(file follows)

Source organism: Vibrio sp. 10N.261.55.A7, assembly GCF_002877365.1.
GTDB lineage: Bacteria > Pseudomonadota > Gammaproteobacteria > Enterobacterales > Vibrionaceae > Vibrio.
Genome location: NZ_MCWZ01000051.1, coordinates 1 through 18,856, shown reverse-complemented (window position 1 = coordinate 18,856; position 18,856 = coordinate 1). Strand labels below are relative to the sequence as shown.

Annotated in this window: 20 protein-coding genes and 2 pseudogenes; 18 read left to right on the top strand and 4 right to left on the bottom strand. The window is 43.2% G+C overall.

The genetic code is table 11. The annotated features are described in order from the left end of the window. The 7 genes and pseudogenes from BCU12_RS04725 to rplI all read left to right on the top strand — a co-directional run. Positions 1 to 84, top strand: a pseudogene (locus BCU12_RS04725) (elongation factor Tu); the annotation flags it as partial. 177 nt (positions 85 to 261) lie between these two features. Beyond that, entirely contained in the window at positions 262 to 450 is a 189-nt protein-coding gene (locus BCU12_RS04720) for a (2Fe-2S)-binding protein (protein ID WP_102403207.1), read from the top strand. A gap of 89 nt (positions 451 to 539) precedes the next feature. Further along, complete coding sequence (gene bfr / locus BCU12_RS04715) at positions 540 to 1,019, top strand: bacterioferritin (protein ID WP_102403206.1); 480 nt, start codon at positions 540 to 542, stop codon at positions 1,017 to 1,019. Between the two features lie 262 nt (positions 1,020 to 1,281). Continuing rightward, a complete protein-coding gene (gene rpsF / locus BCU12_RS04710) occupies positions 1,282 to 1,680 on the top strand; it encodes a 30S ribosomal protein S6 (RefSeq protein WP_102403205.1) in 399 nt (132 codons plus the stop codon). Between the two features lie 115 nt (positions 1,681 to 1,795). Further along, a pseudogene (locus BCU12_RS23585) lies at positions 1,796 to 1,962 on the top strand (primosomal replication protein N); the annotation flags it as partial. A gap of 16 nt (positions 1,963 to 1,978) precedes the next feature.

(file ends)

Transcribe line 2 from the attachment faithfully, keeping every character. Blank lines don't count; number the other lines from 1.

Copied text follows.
GTDB lineage: Bacteria > Pseudomonadota > Gammaproteobacteria > Enterobacterales > Vibrionaceae > Vibrio.